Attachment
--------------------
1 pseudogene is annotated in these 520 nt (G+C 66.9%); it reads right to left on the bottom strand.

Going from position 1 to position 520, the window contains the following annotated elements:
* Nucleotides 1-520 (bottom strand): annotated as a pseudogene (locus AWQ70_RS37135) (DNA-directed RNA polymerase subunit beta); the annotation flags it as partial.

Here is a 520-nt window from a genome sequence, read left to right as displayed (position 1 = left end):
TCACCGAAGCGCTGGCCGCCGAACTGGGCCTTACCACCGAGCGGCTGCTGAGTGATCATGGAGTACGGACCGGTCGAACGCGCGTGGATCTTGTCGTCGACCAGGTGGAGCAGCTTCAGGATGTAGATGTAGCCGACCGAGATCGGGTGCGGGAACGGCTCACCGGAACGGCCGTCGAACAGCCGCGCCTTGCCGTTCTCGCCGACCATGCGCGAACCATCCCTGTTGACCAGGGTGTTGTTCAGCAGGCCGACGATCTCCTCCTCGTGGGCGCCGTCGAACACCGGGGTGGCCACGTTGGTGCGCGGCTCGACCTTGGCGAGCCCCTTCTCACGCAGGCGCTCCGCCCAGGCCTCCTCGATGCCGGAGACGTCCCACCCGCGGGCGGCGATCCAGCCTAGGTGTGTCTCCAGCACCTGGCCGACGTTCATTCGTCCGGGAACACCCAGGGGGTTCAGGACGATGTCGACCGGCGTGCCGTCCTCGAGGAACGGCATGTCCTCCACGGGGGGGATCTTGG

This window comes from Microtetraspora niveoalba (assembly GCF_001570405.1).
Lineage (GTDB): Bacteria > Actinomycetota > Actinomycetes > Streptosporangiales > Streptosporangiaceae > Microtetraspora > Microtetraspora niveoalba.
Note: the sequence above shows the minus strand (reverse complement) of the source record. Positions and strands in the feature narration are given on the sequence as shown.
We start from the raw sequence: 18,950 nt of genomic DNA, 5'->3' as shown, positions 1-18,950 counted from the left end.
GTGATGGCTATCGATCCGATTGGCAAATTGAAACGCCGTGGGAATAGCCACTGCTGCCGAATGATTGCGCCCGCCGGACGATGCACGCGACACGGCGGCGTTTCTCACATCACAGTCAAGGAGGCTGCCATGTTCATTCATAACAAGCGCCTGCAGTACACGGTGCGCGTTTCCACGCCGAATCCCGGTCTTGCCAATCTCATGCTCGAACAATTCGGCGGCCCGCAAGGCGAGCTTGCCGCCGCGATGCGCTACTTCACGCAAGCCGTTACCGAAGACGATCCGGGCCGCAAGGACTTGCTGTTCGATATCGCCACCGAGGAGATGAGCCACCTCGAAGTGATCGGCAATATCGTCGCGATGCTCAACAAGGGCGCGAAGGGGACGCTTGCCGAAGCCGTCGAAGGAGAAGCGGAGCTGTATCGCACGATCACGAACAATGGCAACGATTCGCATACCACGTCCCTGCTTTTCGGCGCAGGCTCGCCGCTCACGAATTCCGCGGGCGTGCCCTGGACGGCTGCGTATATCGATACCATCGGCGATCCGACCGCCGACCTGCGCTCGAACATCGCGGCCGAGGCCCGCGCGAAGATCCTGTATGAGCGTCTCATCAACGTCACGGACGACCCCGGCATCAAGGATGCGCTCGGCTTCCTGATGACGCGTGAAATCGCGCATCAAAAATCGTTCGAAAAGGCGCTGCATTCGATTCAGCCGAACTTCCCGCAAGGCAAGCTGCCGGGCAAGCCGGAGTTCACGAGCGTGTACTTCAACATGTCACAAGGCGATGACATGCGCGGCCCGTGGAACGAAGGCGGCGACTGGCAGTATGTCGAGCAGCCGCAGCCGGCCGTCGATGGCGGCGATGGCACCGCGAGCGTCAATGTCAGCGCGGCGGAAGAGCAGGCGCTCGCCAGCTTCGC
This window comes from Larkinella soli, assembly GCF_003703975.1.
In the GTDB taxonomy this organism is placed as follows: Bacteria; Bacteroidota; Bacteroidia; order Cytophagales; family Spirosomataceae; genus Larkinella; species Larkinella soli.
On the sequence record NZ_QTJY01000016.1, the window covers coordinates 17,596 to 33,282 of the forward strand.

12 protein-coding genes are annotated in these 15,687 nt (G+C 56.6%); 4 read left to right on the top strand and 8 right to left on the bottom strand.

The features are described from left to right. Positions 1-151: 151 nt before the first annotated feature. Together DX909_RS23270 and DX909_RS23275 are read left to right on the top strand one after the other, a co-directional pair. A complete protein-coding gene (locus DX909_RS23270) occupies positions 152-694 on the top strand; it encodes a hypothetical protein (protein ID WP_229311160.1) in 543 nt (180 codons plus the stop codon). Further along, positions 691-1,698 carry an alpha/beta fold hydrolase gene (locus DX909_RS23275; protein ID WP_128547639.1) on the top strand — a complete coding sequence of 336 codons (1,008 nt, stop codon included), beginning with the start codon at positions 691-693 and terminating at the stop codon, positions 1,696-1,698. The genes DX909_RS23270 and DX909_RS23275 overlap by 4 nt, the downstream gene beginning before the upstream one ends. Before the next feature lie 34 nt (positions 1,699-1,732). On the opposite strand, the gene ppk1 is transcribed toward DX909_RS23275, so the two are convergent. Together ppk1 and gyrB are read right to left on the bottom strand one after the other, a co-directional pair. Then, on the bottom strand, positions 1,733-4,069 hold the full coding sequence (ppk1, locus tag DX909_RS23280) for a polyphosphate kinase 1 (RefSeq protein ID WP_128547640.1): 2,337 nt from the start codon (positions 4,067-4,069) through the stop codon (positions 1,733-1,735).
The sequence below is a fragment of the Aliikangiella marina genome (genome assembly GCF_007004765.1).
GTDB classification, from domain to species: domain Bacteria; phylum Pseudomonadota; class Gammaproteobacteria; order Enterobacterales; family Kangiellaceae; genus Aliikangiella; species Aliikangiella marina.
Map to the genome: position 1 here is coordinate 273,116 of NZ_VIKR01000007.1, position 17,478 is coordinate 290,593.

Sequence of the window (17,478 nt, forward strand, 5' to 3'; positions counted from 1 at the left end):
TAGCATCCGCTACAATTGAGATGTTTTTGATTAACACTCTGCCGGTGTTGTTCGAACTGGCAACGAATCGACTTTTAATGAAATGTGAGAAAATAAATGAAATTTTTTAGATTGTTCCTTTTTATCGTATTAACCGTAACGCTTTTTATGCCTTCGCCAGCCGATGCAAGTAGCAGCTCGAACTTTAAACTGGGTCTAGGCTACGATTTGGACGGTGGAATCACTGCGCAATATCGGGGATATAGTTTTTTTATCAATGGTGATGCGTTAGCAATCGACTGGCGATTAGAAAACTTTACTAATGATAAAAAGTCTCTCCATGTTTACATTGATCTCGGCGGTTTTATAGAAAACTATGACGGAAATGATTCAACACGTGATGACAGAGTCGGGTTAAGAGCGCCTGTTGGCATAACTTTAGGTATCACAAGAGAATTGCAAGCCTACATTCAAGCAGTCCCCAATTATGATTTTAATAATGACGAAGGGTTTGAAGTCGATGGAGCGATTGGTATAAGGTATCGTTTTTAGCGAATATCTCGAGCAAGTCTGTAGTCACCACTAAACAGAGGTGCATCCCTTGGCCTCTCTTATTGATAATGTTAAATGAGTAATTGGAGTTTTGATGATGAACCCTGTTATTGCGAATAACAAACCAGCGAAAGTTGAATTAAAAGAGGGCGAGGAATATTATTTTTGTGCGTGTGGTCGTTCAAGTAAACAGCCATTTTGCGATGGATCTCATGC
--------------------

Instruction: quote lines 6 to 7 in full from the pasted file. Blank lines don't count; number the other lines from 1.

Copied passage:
This window comes from Microtetraspora niveoalba (assembly GCF_001570405.1).
Lineage (GTDB): Bacteria > Actinomycetota > Actinomycetes > Streptosporangiales > Streptosporangiaceae > Microtetraspora > Microtetraspora niveoalba.